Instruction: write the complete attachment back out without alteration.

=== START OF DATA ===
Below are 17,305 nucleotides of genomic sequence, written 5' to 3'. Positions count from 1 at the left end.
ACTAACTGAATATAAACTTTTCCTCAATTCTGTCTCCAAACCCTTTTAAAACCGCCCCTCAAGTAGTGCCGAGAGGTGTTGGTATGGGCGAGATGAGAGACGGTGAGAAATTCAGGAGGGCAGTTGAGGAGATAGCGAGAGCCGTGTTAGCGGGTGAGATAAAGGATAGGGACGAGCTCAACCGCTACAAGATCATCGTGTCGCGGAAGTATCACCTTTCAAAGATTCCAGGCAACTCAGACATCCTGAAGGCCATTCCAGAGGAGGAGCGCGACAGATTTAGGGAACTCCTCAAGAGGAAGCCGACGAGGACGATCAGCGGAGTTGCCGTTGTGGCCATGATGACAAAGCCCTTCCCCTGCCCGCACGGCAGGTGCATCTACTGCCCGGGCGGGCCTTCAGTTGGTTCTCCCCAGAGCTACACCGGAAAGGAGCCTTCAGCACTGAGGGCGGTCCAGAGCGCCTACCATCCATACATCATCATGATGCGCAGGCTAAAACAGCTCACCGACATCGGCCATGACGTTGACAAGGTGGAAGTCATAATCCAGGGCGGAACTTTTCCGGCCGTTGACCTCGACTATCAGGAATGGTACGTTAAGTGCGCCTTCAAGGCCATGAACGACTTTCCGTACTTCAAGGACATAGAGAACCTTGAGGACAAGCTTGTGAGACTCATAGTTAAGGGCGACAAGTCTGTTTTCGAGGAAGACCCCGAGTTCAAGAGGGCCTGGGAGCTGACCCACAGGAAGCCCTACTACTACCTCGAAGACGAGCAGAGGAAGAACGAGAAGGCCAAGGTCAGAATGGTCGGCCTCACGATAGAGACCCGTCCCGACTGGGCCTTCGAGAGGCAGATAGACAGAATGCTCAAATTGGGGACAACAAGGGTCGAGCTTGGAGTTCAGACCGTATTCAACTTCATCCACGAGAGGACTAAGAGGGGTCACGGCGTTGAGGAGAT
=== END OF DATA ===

Below are 17,305 nucleotides of genomic sequence, written 5' to 3'. Positions count from 1 at the left end.
ACTAACTGAATATAAACTTTTCCTCAATTCTGTCTCCAAACCCTTTTAAAACCGCCCCTCAAGTAGTGCCGAGAGGTGTTGGTATGGGCGAGATGAGAGACGGTGAGAAATTCAGGAGGGCAGTTGAGGAGATAGCGAGAGCCGTGTTAGCGGGTGAGATAAAGGATAGGGACGAGCTCAACCGCTACAAGATCATCGTGTCGCGGAAGTATCACCTTTCAAAGATTCCAGGCAACTCAGACATCCTGAAGGCCATTCCAGAGGAGGAGCGCGACAGATTTAGGGAACTCCTCAAGAGGAAGCCGACGAGGACGATCAGCGGAGTTGCCGTTGTGGCCATGATGACAAAGCCCTTCCCCTGCCCGCACGGCAGGTGCATCTACTGCCCGGGCGGGCCTTCAGTTGGTTCTCCCCAGAGCTACACCGGAAAGGAGCCTTCAGCACTGAGGGCGGTCCAGAGCGCCTACCATCCATACATCATCATGATGCGCAGGCTAAAACAGCTCACCGACATCGGCCATGACGTTGACAAGGTGGAAGTCATAATCCAGGGCGGAACTTTTCCGGCCGTTGACCTCGACTATCAGGAATGGTACGTTAAGTGCGCCTTCAAGGCCATGAACGACTTTCCGTACTTCAAGGACATAGAGAACCTTGAGGACAAGCTTGTGAGACTCATAGTTAAGGGCGACAAGTCTGTTTTCGAGGAAGACCCCGAGTTCAAGAGGGCCTGGGAGCTGACCCACAGGAAGCCCTACTACTACCTCGAAGACGAGCAGAGGAAGAACGAGAAGGCCAAGGTCAGAATGGTCGGCCTCACGATAGAGACCCGTCCCGACTGGGCCTTCGAGAGGCAGATAGACAGAATGCTCAAATTGGGGACAACAAGGGTCGAGCTTGGAGTTCAGACCGTATTCAACTTCATCCACGAGAGGACTAAGAGGGGTCACGGCGTTGAGGAGAT